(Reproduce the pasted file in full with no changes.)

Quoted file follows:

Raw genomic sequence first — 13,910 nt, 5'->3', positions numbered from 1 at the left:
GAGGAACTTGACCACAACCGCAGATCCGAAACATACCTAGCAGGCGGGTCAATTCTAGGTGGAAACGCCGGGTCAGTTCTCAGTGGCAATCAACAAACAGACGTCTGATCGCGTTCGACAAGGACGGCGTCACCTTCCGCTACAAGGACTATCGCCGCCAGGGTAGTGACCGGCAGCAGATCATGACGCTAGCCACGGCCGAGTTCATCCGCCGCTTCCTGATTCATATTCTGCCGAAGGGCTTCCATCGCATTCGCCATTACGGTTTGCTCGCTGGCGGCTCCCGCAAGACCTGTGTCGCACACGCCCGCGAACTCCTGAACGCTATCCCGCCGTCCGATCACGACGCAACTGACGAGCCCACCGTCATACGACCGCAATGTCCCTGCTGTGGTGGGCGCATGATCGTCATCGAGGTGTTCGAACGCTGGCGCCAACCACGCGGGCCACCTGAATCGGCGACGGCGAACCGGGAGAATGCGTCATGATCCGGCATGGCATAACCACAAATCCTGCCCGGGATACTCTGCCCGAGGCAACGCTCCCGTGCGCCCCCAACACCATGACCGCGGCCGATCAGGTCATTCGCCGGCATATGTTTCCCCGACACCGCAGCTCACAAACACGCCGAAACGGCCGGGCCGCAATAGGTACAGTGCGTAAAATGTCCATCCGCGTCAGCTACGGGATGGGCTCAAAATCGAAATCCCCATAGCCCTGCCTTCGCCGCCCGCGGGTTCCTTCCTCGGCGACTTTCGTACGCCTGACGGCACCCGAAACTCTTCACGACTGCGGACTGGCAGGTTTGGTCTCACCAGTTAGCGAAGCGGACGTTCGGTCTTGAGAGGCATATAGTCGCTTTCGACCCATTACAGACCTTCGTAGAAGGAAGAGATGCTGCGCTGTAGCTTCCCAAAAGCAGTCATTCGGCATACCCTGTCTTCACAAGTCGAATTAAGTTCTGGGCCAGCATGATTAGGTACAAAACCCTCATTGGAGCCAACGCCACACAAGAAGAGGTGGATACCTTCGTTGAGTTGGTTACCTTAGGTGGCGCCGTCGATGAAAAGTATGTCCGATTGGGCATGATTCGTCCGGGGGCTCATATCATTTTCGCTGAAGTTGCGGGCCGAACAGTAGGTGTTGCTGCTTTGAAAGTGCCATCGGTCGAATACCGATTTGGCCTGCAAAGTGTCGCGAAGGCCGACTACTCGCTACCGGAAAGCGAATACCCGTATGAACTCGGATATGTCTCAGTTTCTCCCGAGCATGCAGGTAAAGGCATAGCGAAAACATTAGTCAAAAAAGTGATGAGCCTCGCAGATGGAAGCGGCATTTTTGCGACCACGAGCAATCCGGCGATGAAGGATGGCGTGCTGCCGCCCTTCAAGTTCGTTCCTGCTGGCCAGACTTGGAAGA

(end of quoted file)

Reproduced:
Raw genomic sequence first — 13,910 nt, 5'->3', positions numbered from 1 at the left:
GAGGAACTTGACCACAACCGCAGATCCGAAACATACCTAGCAGGCGGGTCAATTCTAGGTGGAAACGCCGGGTCAGTTCTCAGTGGCAATCAACAAACAGACGTCTGATCGCGTTCGACAAGGACGGCGTCACCTTCCGCTACAAGGACTATCGCCGCCAGGGTAGTGACCGGCAGCAGATCATGACGCTAGCCACGGCCGAGTTCATCCGCCGCTTCCTGATTCATATTCTGCCGAAGGGCTTCCATCGCATTCGCCATTACGGTTTGCTCGCTGGCGGCTCCCGCAAGACCTGTGTCGCACACGCCCGCGAACTCCTGAACGCTATCCCGCCGTCCGATCACGACGCAACTGACGAGCCCACCGTCATACGACCGCAATGTCCCTGCTGTGGTGGGCGCATGATCGTCATCGAGGTGTTCGAACGCTGGCGCCAACCACGCGGGCCACCTGAATCGGCGACGGCGAACCGGGAGAATGCGTCATGATCCGGCATGGCATAACCACAAATCCTGCCCGGGATACTCTGCCCGAGGCAACGCTCCCGTGCGCCCCCAACACCATGACCGCGGCCGATCAGGTCATTCGCCGGCATATGTTTCCCCGACACCGCAGCTCACAAACACGCCGAAACGGCCGGGCCGCAATAGGTACAGTGCGTAAAATGTCCATCCGCGTCAGCTACGGGATGGGCTCAAAATCGAAATCCCCATAGCCCTGCCTTCGCCGCCCGCGGGTTCCTTCCTCGGCGACTTTCGTACGCCTGACGGCACCCGAAACTCTTCACGACTGCGGACTGGCAGGTTTGGTCTCACCAGTTAGCGAAGCGGACGTTCGGTCTTGAGAGGCATATAGTCGCTTTCGACCCATTACAGACCTTCGTAGAAGGAAGAGATGCTGCGCTGTAGCTTCCCAAAAGCAGTCATTCGGCATACCCTGTCTTCACAAGTCGAATTAAGTTCTGGGCCAGCATGATTAGGTACAAAACCCTCATTGGAGCCAACGCCACACAAGAAGAGGTGGATACCTTCGTTGAGTTGGTTACCTTAGGTGGCGCCGTCGATGAAAAGTATGTCCGATTGGGCATGATTCGTCCGGGGGCTCATATCATTTTCGCTGAAGTTGCGGGCCGAACAGTAGGTGTTGCTGCTTTGAAAGTGCCATCGGTCGAATACCGATTTGGCCTGCAAAGTGTCGCGAAGGCCGACTACTCGCTACCGGAAAGCGAATACCCGTATGAACTCGGATATGTCTCAGTTTCTCCCGAGCATGCAGGTAAAGGCATAGCGAAAACATTAGTCAAAAAAGTGATGAGCCTCGCAGATGGAAGCGGCATTTTTGCGACCACGAGCAATCCGGCGATGAAGGATGGCGTGCTGCCGCCCTTCAAGTTCGTTCCTGCTGGCCAGACTTGGAAGA